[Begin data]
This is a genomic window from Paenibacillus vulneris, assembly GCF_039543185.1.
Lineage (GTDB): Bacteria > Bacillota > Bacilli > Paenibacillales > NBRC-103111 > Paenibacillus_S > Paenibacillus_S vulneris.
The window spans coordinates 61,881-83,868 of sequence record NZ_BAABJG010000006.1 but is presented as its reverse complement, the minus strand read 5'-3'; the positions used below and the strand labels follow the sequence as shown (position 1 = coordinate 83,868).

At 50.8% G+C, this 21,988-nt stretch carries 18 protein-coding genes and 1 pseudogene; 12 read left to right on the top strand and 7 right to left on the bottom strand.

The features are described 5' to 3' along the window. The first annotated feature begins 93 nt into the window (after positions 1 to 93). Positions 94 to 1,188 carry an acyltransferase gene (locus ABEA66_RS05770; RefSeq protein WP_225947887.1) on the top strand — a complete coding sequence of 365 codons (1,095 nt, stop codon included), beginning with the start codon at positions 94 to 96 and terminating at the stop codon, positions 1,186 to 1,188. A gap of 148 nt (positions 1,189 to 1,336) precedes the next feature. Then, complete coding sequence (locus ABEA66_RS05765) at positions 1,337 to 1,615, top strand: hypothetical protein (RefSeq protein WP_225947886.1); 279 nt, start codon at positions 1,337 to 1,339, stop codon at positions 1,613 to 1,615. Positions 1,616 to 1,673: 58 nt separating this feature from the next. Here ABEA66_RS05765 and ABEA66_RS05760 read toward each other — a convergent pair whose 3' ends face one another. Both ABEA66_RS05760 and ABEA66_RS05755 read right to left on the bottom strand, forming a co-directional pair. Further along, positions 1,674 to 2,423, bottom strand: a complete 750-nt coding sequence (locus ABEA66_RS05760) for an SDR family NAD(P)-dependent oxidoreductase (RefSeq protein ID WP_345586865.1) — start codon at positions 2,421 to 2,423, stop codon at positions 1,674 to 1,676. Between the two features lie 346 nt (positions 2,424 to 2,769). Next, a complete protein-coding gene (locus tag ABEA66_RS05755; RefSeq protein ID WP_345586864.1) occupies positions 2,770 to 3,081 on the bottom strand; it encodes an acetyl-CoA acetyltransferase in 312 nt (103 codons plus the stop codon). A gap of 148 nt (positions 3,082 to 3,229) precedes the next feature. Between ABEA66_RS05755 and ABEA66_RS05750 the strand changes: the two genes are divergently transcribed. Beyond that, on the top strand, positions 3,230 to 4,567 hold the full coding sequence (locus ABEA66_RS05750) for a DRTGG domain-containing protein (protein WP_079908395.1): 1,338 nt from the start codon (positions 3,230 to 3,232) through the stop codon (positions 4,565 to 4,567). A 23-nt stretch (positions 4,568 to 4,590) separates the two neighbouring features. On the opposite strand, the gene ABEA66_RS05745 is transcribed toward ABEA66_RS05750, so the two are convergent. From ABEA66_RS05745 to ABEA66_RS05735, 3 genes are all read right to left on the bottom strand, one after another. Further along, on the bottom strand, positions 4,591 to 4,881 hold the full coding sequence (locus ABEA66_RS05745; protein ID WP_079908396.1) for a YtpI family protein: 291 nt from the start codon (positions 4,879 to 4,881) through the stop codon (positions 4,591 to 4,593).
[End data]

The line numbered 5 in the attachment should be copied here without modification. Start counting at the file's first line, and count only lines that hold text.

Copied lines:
The features are described 5' to 3' along the window. The first annotated feature begins 93 nt into the window (after positions 1 to 93). Positions 94 to 1,188 carry an acyltransferase gene (locus ABEA66_RS05770; RefSeq protein WP_225947887.1) on the top strand — a complete coding sequence of 365 codons (1,095 nt, stop codon included), beginning with the start codon at positions 94 to 96 and terminating at the stop codon, positions 1,186 to 1,188. A gap of 148 nt (positions 1,189 to 1,336) precedes the next feature. Then, complete coding sequence (locus ABEA66_RS05765) at positions 1,337 to 1,615, top strand: hypothetical protein (RefSeq protein WP_225947886.1); 279 nt, start codon at positions 1,337 to 1,339, stop codon at positions 1,613 to 1,615. Positions 1,616 to 1,673: 58 nt separating this feature from the next. Here ABEA66_RS05765 and ABEA66_RS05760 read toward each other — a convergent pair whose 3' ends face one another. Both ABEA66_RS05760 and ABEA66_RS05755 read right to left on the bottom strand, forming a co-directional pair. Further along, positions 1,674 to 2,423, bottom strand: a complete 750-nt coding sequence (locus ABEA66_RS05760) for an SDR family NAD(P)-dependent oxidoreductase (RefSeq protein ID WP_345586865.1) — start codon at positions 2,421 to 2,423, stop codon at positions 1,674 to 1,676. Between the two features lie 346 nt (positions 2,424 to 2,769). Next, a complete protein-coding gene (locus tag ABEA66_RS05755; RefSeq protein ID WP_345586864.1) occupies positions 2,770 to 3,081 on the bottom strand; it encodes an acetyl-CoA acetyltransferase in 312 nt (103 codons plus the stop codon). A gap of 148 nt (positions 3,082 to 3,229) precedes the next feature. Between ABEA66_RS05755 and ABEA66_RS05750 the strand changes: the two genes are divergently transcribed. Beyond that, on the top strand, positions 3,230 to 4,567 hold the full coding sequence (locus ABEA66_RS05750) for a DRTGG domain-containing protein (protein WP_079908395.1): 1,338 nt from the start codon (positions 3,230 to 3,232) through the stop codon (positions 4,565 to 4,567). A 23-nt stretch (positions 4,568 to 4,590) separates the two neighbouring features. On the opposite strand, the gene ABEA66_RS05745 is transcribed toward ABEA66_RS05750, so the two are convergent. From ABEA66_RS05745 to ABEA66_RS05735, 3 genes are all read right to left on the bottom strand, one after another. Further along, on the bottom strand, positions 4,591 to 4,881 hold the full coding sequence (locus ABEA66_RS05745; protein ID WP_079908396.1) for a YtpI family protein: 291 nt from the start codon (positions 4,879 to 4,881) through the stop codon (positions 4,591 to 4,593).